New and disruptive tech business models are used to being blocked by governments – Airbnb has had its fair share of struggles on both the east and west coasts of the United States.

Uber has had plenty, too – and now it faces another. A German court has now ruled the company doesn’t have the proper permits in order to operate anywhere within the country.

This comes after several cities, including New York and Melbourne have attempted to issue restrictions on how Uber operates within their borders.

The company faces a substantial fine of up to 250,000 Euros for each unsanctioned trip conducted by an Uber driver. The main taxi industry body in Germany has welcomed the ruling as well, even calling Uber a “form of locust share-economy”, according to Engadget.

In a statement, Uber has come out against the ruling: “You can’t put brakes on progress”.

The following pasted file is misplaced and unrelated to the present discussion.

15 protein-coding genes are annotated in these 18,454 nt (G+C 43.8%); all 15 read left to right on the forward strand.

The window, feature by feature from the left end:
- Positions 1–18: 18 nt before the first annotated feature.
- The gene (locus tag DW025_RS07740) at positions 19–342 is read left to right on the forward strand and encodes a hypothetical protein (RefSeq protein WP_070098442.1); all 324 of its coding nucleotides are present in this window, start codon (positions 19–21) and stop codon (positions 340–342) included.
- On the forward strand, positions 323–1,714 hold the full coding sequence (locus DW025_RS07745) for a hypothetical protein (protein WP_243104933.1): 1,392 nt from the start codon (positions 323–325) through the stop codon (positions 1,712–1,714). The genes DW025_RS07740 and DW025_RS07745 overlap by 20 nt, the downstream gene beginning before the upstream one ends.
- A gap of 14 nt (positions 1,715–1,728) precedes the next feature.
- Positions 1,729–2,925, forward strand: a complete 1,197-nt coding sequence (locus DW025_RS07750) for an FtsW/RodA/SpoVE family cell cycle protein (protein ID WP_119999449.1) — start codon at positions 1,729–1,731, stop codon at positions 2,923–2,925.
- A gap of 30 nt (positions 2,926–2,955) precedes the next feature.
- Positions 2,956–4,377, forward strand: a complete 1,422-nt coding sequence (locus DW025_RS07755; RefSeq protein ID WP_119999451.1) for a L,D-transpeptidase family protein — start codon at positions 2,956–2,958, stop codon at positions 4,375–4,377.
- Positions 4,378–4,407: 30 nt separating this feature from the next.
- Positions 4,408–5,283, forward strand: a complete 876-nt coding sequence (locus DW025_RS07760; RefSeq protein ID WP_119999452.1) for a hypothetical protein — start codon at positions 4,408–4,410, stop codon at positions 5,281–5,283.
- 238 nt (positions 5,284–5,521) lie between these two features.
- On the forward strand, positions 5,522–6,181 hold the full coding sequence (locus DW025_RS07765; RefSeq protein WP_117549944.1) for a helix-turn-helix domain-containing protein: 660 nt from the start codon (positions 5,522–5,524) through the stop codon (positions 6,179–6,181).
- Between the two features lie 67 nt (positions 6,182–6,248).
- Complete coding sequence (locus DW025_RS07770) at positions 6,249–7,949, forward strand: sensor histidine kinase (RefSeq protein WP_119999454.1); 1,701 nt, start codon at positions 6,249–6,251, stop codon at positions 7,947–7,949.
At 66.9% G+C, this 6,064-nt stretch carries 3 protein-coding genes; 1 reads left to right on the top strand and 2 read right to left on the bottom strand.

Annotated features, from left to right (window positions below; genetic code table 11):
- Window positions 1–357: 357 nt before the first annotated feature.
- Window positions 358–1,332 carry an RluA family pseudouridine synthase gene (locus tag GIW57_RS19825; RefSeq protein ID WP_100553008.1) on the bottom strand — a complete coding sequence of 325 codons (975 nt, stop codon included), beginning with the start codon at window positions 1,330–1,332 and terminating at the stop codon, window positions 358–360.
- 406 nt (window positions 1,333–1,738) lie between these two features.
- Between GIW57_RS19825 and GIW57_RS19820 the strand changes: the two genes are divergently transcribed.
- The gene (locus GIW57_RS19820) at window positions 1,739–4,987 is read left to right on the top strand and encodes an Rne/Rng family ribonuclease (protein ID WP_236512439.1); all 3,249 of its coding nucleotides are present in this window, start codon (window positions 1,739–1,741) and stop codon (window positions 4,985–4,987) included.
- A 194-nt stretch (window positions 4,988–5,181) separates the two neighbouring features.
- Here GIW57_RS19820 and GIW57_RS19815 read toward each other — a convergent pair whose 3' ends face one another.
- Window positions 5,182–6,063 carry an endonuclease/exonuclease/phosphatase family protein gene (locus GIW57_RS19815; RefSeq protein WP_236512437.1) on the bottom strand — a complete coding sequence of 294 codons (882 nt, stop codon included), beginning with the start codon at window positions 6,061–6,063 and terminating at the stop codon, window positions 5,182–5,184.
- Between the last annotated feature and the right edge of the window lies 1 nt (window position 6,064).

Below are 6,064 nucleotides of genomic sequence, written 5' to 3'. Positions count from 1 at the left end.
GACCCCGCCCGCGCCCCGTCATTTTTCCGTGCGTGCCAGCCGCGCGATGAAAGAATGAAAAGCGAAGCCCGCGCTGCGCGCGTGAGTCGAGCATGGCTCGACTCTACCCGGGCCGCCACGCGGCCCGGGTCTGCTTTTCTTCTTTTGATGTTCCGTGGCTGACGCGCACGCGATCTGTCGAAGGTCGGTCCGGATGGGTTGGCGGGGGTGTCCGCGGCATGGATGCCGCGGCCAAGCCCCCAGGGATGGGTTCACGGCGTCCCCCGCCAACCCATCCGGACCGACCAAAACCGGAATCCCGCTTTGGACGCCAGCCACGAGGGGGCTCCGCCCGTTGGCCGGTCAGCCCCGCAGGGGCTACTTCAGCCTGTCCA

Uber will carefully review the content of the preliminary decision of the Frankfurt Regional Court, and will appeal this decision and vigorously defend the claim that has been filed by Taxi Deutschland

We’ve seen struggles among governments and regulatory agencies across the world try to deal with disruptive tech models. Bitcoins are only beginning to prompt tax advice from revenue agencies, and Airbnb has prompted plenty of headaches – especially in California where a resident was able to take up legal residence of a home after staying there for more than 30 days, having booked through Airbnb.

As Germany and other countries around the world deal with new and disruptive models, governments will continue to struggle to keep up. These instances are yet more signs the public service must work to become savvy in new tech – otherwise the private industry will simply continue to outpace it.